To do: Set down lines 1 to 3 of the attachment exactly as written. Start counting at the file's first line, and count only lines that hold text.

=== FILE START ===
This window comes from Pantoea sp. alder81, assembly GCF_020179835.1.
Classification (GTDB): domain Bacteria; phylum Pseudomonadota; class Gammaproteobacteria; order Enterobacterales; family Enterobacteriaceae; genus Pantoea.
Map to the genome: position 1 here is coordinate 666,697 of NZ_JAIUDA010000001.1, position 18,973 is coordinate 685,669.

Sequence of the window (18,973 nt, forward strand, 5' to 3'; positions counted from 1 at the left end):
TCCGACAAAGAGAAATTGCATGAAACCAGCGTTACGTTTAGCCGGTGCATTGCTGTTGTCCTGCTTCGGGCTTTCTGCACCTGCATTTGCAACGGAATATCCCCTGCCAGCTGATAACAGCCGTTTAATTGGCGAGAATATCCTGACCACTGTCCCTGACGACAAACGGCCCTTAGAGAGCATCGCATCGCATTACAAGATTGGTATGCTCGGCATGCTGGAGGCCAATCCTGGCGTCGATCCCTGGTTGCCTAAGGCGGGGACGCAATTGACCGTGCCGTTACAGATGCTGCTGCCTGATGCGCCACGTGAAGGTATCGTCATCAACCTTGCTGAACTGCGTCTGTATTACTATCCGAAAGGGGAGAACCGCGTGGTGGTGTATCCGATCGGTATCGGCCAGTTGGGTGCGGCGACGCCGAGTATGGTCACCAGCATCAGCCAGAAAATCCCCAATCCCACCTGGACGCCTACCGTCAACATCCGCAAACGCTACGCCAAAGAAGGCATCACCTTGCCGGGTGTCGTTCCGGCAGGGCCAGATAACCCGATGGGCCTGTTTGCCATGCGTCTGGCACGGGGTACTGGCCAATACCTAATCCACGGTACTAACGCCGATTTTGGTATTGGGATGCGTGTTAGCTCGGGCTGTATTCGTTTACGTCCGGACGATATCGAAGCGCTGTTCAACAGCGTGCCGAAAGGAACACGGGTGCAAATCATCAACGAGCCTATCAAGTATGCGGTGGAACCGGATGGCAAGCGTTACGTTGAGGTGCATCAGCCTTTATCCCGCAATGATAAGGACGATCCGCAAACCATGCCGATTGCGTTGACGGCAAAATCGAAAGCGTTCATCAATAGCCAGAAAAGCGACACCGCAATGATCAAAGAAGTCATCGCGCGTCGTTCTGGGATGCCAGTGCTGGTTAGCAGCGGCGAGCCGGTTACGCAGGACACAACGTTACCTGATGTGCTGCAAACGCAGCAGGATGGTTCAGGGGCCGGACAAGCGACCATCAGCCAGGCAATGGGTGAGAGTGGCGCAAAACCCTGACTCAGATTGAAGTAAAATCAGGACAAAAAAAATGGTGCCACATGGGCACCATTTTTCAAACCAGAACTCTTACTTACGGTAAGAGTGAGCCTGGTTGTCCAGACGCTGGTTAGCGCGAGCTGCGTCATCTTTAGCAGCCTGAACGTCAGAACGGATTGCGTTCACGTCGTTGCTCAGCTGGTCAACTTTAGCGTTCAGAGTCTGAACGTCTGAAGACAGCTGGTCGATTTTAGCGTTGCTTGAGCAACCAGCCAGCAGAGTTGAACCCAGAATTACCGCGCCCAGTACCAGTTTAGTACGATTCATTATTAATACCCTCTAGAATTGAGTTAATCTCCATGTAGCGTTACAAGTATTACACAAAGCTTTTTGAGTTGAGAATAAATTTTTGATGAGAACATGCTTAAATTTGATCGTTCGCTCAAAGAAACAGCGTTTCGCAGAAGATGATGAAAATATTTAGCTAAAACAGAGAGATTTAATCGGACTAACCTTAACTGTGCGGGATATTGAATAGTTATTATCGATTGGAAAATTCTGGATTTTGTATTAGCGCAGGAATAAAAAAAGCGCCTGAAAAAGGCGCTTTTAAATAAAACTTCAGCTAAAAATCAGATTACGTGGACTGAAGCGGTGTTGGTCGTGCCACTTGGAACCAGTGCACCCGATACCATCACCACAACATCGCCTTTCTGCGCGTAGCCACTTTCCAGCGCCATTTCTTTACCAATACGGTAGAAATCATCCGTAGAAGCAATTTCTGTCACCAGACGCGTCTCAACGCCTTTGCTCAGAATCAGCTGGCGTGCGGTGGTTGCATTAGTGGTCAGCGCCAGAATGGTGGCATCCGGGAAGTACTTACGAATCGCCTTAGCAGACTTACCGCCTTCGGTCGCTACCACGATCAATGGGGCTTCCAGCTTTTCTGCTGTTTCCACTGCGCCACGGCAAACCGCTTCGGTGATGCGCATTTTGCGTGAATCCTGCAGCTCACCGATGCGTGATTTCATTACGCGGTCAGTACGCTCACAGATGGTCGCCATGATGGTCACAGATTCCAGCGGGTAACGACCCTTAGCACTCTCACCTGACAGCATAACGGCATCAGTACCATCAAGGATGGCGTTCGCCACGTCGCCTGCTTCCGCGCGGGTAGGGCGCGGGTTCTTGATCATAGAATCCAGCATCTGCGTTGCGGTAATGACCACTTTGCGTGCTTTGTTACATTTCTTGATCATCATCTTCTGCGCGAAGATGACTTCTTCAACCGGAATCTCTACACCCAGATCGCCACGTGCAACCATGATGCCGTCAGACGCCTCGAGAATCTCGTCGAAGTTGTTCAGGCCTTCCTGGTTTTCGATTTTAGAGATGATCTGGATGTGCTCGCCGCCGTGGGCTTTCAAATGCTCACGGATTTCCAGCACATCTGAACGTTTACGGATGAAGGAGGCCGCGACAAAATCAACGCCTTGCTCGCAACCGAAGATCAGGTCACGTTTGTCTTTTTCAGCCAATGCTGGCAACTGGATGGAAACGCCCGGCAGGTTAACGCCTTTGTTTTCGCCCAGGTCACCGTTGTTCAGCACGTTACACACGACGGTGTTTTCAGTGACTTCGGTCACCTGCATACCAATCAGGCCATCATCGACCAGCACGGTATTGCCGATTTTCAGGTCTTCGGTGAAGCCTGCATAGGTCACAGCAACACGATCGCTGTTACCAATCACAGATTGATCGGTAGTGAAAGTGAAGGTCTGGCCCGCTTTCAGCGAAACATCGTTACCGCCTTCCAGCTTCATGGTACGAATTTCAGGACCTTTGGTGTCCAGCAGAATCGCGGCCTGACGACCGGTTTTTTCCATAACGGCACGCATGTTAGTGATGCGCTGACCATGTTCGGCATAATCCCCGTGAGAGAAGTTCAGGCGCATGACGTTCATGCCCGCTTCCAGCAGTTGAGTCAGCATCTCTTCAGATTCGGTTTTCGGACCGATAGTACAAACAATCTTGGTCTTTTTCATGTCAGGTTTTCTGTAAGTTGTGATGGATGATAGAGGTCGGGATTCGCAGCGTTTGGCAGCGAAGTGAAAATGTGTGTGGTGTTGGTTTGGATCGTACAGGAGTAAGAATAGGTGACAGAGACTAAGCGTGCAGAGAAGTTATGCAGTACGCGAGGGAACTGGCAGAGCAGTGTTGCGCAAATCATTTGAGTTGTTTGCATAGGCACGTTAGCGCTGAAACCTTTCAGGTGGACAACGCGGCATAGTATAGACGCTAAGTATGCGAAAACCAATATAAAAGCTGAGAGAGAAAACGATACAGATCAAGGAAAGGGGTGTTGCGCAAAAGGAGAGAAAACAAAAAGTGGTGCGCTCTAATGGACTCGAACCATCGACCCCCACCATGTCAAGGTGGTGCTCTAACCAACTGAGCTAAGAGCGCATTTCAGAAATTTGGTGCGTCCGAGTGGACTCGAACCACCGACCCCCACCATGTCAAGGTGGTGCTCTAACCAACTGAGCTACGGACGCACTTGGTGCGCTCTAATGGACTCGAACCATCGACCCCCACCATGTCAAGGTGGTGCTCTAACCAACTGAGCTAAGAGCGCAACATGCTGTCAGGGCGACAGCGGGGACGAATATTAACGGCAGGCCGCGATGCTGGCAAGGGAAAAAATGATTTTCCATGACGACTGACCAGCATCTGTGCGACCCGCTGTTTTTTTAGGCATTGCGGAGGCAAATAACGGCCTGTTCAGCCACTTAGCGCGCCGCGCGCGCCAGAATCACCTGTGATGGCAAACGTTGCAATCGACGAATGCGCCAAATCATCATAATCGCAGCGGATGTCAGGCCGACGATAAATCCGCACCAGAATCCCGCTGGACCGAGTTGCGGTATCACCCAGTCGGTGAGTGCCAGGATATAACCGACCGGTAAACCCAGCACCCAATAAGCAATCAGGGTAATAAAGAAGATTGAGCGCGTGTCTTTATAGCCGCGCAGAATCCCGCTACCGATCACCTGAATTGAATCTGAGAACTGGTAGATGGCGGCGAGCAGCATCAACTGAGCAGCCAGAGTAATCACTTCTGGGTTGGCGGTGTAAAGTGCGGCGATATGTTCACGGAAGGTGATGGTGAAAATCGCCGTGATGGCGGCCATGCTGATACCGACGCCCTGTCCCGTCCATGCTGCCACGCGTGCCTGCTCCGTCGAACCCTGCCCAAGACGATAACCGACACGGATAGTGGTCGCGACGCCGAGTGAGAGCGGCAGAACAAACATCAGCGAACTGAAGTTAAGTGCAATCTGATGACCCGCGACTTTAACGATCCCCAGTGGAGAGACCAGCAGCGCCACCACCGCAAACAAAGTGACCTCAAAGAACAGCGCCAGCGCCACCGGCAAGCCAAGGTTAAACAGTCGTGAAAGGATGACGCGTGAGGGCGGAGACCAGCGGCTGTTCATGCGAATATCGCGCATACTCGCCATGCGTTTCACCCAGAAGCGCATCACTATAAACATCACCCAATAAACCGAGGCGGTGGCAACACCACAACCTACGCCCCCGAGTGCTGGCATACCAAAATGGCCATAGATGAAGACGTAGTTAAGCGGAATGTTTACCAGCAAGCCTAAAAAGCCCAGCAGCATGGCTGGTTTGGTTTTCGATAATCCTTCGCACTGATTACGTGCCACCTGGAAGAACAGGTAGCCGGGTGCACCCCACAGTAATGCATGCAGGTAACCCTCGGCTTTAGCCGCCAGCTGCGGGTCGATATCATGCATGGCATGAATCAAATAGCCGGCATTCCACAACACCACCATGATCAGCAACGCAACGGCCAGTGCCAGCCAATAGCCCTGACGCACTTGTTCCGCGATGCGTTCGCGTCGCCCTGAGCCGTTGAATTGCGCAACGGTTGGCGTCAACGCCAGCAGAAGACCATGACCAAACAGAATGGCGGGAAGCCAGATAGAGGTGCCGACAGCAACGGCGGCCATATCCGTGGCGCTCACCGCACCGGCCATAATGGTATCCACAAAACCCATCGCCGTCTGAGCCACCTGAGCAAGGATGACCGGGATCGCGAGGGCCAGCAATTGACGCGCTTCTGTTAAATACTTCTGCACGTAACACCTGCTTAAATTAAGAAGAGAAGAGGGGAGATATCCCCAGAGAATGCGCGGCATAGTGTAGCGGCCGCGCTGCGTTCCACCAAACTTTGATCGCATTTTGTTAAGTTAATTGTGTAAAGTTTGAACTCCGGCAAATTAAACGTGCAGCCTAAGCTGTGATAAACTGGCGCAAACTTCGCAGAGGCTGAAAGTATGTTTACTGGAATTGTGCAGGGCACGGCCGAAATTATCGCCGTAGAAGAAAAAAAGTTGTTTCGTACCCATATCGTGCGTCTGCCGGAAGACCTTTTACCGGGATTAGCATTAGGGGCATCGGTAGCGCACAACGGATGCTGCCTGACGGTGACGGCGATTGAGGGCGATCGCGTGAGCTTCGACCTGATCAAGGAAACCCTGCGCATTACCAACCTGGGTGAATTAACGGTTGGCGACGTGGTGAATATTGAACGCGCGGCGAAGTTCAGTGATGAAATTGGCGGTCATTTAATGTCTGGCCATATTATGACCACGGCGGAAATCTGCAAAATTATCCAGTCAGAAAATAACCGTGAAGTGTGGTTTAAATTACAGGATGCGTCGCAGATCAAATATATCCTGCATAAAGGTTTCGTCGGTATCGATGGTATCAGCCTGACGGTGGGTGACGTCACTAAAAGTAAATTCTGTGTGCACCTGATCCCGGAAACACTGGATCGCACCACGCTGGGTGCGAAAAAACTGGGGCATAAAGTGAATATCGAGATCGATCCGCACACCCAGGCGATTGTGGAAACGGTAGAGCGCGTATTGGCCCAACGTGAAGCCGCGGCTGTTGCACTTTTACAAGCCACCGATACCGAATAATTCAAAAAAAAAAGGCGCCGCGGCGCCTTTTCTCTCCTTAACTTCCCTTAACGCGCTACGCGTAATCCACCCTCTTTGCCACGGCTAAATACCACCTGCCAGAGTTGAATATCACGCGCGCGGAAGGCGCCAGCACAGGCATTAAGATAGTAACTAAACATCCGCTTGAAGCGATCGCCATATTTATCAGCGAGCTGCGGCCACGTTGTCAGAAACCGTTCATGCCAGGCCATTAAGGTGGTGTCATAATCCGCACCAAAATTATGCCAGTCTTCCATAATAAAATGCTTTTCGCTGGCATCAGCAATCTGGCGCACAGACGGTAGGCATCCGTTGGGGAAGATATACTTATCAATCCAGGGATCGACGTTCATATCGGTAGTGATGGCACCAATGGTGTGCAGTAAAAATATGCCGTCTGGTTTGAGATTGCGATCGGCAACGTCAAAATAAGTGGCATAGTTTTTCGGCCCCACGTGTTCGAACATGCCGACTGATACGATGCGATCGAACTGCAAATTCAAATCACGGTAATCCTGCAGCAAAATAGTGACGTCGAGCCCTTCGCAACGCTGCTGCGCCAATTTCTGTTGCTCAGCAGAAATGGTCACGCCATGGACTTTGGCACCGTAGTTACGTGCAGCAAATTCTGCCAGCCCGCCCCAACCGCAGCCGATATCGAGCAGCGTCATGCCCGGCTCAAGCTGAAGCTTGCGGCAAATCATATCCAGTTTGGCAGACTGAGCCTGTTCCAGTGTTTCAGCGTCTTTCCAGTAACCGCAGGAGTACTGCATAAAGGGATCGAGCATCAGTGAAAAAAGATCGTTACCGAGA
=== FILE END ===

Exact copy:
This window comes from Pantoea sp. alder81, assembly GCF_020179835.1.
Classification (GTDB): domain Bacteria; phylum Pseudomonadota; class Gammaproteobacteria; order Enterobacterales; family Enterobacteriaceae; genus Pantoea.
Map to the genome: position 1 here is coordinate 666,697 of NZ_JAIUDA010000001.1, position 18,973 is coordinate 685,669.